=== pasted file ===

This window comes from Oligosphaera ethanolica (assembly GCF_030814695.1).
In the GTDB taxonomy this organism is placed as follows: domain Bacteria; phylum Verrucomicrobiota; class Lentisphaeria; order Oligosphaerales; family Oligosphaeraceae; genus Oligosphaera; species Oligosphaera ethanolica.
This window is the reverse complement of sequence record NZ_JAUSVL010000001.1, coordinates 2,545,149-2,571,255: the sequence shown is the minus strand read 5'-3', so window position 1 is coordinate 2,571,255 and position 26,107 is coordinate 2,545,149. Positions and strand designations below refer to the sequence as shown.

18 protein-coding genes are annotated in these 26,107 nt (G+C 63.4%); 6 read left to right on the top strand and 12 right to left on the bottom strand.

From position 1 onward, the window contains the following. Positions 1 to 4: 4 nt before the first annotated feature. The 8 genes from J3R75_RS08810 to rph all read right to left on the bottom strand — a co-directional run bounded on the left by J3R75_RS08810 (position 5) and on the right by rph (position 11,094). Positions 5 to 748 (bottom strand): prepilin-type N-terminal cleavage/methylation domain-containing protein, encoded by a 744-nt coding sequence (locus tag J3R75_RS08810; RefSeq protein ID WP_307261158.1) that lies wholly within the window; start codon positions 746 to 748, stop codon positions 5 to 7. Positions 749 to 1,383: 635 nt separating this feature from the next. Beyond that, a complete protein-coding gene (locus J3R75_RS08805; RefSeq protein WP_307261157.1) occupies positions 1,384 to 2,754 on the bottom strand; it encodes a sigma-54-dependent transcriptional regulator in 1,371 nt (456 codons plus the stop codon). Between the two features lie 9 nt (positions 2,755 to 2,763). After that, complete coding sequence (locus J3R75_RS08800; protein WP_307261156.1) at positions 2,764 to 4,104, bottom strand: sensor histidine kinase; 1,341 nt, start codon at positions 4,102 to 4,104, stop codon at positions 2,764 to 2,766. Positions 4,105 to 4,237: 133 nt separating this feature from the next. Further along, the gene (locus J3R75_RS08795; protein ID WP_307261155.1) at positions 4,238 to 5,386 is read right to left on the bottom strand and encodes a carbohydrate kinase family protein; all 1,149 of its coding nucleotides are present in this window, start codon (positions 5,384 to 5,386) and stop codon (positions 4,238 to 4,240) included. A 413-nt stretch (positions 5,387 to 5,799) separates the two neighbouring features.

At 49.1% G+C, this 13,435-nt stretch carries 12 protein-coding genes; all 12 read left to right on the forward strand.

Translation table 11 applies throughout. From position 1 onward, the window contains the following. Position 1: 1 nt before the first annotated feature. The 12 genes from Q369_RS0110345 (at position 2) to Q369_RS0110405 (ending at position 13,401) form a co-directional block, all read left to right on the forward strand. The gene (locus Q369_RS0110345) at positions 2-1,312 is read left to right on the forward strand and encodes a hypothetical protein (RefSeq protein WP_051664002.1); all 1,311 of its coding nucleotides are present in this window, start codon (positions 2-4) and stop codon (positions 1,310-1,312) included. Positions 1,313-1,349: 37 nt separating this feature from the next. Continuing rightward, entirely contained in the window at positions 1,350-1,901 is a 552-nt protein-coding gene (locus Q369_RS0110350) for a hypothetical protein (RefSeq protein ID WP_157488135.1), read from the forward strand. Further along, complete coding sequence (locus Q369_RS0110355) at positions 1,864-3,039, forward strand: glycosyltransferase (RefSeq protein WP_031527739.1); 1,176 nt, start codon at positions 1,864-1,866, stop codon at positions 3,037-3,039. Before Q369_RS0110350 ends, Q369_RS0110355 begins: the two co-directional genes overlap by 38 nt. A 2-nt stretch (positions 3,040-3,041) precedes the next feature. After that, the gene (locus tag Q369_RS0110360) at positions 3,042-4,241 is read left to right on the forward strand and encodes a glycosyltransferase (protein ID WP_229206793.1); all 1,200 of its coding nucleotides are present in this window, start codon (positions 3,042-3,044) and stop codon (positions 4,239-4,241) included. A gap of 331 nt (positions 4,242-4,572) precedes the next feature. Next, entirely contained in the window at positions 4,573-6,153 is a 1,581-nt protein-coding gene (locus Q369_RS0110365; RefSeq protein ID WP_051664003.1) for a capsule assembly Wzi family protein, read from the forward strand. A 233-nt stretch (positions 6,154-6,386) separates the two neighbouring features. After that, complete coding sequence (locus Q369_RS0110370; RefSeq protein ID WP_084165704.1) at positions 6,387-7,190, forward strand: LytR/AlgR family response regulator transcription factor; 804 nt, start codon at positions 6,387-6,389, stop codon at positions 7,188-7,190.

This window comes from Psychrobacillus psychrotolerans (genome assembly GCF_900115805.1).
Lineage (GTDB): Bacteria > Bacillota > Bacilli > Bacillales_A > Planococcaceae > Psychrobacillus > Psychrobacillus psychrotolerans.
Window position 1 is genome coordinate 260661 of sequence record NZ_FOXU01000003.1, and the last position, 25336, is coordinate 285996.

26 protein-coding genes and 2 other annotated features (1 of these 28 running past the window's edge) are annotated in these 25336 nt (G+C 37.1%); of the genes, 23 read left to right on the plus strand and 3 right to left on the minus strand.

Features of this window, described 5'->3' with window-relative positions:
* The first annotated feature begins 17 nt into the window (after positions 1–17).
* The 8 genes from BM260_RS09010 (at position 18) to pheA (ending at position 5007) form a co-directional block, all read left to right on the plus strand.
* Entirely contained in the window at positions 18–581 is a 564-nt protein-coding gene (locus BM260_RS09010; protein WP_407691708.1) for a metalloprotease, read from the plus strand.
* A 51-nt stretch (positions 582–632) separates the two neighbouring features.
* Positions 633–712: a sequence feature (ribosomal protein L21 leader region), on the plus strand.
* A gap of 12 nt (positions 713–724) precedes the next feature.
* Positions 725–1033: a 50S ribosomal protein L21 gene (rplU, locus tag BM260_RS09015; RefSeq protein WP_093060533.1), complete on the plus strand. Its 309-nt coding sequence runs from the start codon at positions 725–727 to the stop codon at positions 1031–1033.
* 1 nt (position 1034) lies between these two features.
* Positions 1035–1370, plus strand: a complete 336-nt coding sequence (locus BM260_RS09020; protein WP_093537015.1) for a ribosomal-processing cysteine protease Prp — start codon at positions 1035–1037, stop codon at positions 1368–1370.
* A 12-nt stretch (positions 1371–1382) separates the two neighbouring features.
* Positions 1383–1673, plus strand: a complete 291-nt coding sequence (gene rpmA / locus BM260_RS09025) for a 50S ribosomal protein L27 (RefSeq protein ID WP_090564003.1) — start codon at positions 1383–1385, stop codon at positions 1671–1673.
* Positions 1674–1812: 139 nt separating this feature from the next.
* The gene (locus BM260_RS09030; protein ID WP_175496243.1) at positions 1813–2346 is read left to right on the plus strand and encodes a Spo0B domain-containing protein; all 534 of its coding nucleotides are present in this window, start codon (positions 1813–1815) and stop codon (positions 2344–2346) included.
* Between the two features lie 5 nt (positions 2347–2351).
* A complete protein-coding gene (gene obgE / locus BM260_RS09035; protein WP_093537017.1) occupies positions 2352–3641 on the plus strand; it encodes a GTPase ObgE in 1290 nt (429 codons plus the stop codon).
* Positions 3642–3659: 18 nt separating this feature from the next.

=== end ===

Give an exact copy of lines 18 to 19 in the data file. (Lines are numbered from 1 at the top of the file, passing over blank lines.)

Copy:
* A gap of 12 nt (positions 713–724) precedes the next feature.
* Positions 725–1033: a 50S ribosomal protein L21 gene (rplU, locus tag BM260_RS09015; RefSeq protein WP_093060533.1), complete on the plus strand. Its 309-nt coding sequence runs from the start codon at positions 725–727 to the stop codon at positions 1031–1033.